The Struggle for a Decent Politics has the flavor of a memoir, and it is “in part a personal testament”. Indeed, Walzer acknowledges at the outset that he may not have much time left for additional work, and this book may be about as close as he comes to defining who he is and what he stands for in the 21st century’s tumultuous third decade. While his stratagem of considering “liberality” as a means toward various ends may avoid defining “liberalism” comprehensively, a picture of the liberal temperament nonetheless emerges across the book’s seven substantive chapters.
Walzer liberals are committed to restrained political power, individual rights and pluralism. Open-minded and tolerant, they are willing to accept change, including changing their own views, and are guided in shaping those views by scientific and other empirical evidence. Whatever their religion, liberals are not dogmatic. But neither are liberals relativists: “We recognize moral limits; above all, we oppose every kind of bigotry and cruelty,” Walzer writes. Unlike many radicals on both the left and right, Walzer liberals recognize the crucial role of the modern nation-state in forging a type of civil religion with the potential to bind together a diverse polity.
If The Struggle for a Decent Politics is something less than a comprehensive analysis of liberalism, it is nonetheless an extended argument for liberal democracy, the subject of the book’s first substantive chapter and the centerpiece of Walzer’s political credo. It is difficult to imagine any of the subsequent commitments that follow functioning effectively outside a liberal democratic framework.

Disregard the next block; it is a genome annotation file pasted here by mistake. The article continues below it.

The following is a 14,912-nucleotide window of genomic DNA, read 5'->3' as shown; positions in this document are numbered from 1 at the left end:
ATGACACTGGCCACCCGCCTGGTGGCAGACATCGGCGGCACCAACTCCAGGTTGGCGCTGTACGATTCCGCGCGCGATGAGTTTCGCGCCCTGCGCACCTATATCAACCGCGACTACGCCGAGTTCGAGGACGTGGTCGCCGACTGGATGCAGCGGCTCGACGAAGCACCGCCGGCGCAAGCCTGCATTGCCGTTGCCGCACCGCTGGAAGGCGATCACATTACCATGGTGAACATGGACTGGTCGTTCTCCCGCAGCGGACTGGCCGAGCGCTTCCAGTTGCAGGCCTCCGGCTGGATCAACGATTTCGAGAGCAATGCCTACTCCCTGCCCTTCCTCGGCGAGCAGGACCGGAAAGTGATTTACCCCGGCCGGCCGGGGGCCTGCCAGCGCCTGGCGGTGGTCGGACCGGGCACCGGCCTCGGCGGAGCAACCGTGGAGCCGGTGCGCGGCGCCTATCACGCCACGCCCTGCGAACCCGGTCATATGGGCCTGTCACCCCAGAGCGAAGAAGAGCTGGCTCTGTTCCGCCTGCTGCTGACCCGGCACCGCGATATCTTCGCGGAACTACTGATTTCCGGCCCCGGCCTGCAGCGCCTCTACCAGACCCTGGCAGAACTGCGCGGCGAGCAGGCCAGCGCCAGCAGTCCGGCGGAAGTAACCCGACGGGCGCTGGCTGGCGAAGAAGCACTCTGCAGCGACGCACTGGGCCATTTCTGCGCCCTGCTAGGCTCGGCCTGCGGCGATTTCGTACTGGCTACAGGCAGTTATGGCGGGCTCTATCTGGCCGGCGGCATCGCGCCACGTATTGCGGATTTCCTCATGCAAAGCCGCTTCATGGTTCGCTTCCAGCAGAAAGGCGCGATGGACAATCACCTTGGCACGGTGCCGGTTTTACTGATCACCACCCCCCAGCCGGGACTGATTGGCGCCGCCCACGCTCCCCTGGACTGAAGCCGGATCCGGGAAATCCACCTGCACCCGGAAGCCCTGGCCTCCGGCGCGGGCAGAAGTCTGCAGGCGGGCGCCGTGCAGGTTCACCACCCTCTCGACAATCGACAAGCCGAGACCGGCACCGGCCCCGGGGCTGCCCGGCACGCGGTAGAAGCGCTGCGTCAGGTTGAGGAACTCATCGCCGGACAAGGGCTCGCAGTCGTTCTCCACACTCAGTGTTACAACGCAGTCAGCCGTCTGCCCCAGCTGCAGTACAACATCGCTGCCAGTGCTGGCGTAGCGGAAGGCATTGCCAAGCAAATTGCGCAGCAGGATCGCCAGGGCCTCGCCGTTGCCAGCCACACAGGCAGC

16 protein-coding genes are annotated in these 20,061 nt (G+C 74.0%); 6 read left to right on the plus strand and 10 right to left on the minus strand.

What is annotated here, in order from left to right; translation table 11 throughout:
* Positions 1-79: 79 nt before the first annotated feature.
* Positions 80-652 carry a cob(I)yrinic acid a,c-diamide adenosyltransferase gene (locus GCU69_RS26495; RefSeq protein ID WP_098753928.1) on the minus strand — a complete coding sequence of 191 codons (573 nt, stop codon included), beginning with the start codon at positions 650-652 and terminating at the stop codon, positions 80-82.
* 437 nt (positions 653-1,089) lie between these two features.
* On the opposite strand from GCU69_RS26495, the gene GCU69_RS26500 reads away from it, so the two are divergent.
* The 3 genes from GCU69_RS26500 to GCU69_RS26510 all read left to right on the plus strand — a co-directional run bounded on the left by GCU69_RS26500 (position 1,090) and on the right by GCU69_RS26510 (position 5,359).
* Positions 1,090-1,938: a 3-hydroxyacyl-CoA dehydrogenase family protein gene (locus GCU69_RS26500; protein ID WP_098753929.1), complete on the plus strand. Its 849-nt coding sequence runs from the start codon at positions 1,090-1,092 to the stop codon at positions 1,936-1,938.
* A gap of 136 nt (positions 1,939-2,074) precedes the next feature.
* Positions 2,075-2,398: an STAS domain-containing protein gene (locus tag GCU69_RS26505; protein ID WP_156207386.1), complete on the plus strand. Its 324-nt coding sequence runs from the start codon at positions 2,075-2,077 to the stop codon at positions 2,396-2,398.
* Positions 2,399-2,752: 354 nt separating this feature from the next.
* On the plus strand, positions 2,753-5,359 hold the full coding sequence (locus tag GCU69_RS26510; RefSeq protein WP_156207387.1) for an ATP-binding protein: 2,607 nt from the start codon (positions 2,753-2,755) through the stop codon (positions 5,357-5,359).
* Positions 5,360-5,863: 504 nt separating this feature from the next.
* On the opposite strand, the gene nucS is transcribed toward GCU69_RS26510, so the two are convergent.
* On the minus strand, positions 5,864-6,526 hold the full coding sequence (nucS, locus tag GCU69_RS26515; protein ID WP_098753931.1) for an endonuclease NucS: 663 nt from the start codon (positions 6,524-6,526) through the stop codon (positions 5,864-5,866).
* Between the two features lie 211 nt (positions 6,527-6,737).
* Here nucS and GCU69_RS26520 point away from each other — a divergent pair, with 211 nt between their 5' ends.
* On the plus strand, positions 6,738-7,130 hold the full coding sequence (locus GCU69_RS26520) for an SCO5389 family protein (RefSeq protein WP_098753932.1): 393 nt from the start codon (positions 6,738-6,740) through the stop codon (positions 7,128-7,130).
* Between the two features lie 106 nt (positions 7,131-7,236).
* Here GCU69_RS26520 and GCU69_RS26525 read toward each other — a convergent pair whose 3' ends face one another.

Modern democracy is an “extraordinary project,” Walzer writes, based on majority rule, a “political order where the greater number of the people, when everyone is counted, actually govern the country.” But majority rule in a liberal democracy needs to be constrained, in part by such institutional checks as a constitution that guarantees individual rights, an independent judiciary and a free press. Competition for political power in a liberal democracy is wide-open, with much – but, crucially, not everything – at stake. Built on the expectation of a peaceful transfer of power, “without death or prison for the losers,” liberal democracy is “transformative but not revolutionary.” Right-wing populists consider themselves democrats, representing “the people,” but theirs is an illiberal form of democracy, a triumph of majoritarianism over liberal constraints. “Populist demagogues”, Walzer argues, “are wrong to claim that once they have won an election, they embody the ‘will of the People’ and can do anything they want.”